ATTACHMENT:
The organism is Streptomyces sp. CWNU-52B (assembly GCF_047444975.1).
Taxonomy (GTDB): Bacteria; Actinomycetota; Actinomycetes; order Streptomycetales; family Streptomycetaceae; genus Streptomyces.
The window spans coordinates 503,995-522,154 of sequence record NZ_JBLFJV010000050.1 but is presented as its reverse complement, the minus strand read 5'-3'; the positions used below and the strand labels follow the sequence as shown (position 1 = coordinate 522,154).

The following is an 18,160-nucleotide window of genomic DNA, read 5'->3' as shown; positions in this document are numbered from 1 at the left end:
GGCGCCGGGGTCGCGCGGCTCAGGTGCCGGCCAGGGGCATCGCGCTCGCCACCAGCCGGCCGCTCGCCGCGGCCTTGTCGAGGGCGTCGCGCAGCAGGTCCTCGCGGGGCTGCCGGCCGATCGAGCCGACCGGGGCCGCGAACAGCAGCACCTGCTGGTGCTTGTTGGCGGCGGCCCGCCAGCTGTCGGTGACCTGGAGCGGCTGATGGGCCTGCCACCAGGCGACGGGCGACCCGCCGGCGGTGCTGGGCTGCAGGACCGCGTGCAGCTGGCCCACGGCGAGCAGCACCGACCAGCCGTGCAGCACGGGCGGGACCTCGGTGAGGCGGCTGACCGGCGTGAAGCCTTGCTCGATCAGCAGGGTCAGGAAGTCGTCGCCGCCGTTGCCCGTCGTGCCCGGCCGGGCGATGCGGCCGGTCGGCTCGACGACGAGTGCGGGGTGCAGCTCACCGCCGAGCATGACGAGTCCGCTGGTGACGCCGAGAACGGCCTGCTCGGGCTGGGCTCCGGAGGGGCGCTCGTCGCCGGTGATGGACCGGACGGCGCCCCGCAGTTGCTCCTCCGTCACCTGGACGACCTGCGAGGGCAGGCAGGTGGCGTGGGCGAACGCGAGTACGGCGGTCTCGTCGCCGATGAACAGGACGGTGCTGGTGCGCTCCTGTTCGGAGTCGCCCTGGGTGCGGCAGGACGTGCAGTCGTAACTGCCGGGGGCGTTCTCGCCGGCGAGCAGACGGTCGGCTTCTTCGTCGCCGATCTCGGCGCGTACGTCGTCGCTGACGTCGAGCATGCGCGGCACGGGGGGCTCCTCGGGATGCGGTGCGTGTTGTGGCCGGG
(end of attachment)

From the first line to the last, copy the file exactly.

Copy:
The organism is Streptomyces sp. CWNU-52B (assembly GCF_047444975.1).
Taxonomy (GTDB): Bacteria; Actinomycetota; Actinomycetes; order Streptomycetales; family Streptomycetaceae; genus Streptomyces.
The window spans coordinates 503,995-522,154 of sequence record NZ_JBLFJV010000050.1 but is presented as its reverse complement, the minus strand read 5'-3'; the positions used below and the strand labels follow the sequence as shown (position 1 = coordinate 522,154).

The following is an 18,160-nucleotide window of genomic DNA, read 5'->3' as shown; positions in this document are numbered from 1 at the left end:
GGCGCCGGGGTCGCGCGGCTCAGGTGCCGGCCAGGGGCATCGCGCTCGCCACCAGCCGGCCGCTCGCCGCGGCCTTGTCGAGGGCGTCGCGCAGCAGGTCCTCGCGGGGCTGCCGGCCGATCGAGCCGACCGGGGCCGCGAACAGCAGCACCTGCTGGTGCTTGTTGGCGGCGGCCCGCCAGCTGTCGGTGACCTGGAGCGGCTGATGGGCCTGCCACCAGGCGACGGGCGACCCGCCGGCGGTGCTGGGCTGCAGGACCGCGTGCAGCTGGCCCACGGCGAGCAGCACCGACCAGCCGTGCAGCACGGGCGGGACCTCGGTGAGGCGGCTGACCGGCGTGAAGCCTTGCTCGATCAGCAGGGTCAGGAAGTCGTCGCCGCCGTTGCCCGTCGTGCCCGGCCGGGCGATGCGGCCGGTCGGCTCGACGACGAGTGCGGGGTGCAGCTCACCGCCGAGCATGACGAGTCCGCTGGTGACGCCGAGAACGGCCTGCTCGGGCTGGGCTCCGGAGGGGCGCTCGTCGCCGGTGATGGACCGGACGGCGCCCCGCAGTTGCTCCTCCGTCACCTGGACGACCTGCGAGGGCAGGCAGGTGGCGTGGGCGAACGCGAGTACGGCGGTCTCGTCGCCGATGAACAGGACGGTGCTGGTGCGCTCCTGTTCGGAGTCGCCCTGGGTGCGGCAGGACGTGCAGTCGTAACTGCCGGGGGCGTTCTCGCCGGCGAGCAGACGGTCGGCTTCTTCGTCGCCGATCTCGGCGCGTACGTCGTCGCTGACGTCGAGCATGCGCGGCACGGGGGGCTCCTCGGGATGCGGTGCGTGTTGTGGCCGGG